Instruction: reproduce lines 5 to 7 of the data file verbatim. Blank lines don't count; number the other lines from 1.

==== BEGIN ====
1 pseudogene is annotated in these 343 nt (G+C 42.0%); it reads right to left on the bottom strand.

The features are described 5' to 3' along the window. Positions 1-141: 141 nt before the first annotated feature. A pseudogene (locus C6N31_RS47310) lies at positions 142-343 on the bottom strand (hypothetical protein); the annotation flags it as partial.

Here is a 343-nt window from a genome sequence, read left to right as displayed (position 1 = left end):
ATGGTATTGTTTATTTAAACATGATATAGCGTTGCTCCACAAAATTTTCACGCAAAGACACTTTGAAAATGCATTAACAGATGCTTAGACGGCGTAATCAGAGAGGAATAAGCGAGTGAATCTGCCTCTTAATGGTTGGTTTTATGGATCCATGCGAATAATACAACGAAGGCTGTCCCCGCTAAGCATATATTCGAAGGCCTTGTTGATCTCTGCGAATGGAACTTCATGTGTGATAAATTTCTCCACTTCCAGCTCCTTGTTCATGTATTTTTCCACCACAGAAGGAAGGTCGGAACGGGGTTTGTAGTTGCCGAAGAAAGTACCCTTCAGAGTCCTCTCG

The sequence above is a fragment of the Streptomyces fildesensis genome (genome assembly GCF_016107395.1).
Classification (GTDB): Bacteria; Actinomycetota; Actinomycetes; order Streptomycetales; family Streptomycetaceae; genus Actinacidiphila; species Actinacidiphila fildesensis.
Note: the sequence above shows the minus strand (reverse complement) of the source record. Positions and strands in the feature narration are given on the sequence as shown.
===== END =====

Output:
The sequence above is a fragment of the Streptomyces fildesensis genome (genome assembly GCF_016107395.1).
Classification (GTDB): Bacteria; Actinomycetota; Actinomycetes; order Streptomycetales; family Streptomycetaceae; genus Actinacidiphila; species Actinacidiphila fildesensis.
Note: the sequence above shows the minus strand (reverse complement) of the source record. Positions and strands in the feature narration are given on the sequence as shown.